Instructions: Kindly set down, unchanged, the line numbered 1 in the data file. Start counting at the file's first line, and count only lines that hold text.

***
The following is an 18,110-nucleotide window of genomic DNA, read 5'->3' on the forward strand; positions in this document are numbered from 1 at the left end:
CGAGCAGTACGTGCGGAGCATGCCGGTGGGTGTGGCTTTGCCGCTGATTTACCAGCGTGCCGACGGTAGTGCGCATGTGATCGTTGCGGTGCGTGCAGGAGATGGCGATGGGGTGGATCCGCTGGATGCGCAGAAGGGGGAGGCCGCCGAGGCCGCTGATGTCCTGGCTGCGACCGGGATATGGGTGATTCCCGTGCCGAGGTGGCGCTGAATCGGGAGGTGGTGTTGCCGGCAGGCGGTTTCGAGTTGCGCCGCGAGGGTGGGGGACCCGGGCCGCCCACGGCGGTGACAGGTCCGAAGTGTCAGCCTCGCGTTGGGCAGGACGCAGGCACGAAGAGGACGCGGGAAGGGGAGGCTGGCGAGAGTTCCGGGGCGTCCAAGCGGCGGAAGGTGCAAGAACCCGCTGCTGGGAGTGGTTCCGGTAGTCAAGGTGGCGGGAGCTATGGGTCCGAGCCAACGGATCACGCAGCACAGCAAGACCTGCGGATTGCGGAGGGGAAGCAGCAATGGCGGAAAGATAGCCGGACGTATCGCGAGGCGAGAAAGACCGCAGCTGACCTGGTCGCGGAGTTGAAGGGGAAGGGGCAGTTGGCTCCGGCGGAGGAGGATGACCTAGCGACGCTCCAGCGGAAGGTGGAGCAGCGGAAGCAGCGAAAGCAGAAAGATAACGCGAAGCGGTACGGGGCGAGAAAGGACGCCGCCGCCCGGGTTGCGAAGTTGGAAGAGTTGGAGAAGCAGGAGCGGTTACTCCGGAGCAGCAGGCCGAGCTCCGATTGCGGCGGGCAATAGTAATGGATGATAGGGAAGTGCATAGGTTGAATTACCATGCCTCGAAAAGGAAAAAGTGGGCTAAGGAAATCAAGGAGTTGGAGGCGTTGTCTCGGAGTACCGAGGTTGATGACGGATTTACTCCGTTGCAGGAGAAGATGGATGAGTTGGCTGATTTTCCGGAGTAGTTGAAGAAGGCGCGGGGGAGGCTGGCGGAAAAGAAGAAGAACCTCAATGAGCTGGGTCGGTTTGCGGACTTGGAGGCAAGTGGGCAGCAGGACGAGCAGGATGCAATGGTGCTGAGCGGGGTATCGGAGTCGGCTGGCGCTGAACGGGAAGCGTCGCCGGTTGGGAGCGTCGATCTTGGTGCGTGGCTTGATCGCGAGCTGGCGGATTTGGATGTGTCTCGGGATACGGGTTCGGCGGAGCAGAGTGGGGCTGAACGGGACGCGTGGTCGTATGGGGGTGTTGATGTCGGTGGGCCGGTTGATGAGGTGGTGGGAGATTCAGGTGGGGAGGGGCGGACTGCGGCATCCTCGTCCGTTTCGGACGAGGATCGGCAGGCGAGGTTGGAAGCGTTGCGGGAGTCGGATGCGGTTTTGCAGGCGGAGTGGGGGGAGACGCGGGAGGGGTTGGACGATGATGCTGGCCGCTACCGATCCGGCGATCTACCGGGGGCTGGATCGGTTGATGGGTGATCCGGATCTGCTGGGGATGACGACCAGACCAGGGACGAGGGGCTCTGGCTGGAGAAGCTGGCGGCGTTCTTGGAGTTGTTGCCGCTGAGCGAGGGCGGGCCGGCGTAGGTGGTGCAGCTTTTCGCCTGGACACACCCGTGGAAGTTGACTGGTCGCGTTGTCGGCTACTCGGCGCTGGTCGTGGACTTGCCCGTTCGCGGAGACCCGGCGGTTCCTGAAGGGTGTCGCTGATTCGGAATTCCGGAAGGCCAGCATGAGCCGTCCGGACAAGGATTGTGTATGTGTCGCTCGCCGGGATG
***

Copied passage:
The following is an 18,110-nucleotide window of genomic DNA, read 5'->3' on the forward strand; positions in this document are numbered from 1 at the left end: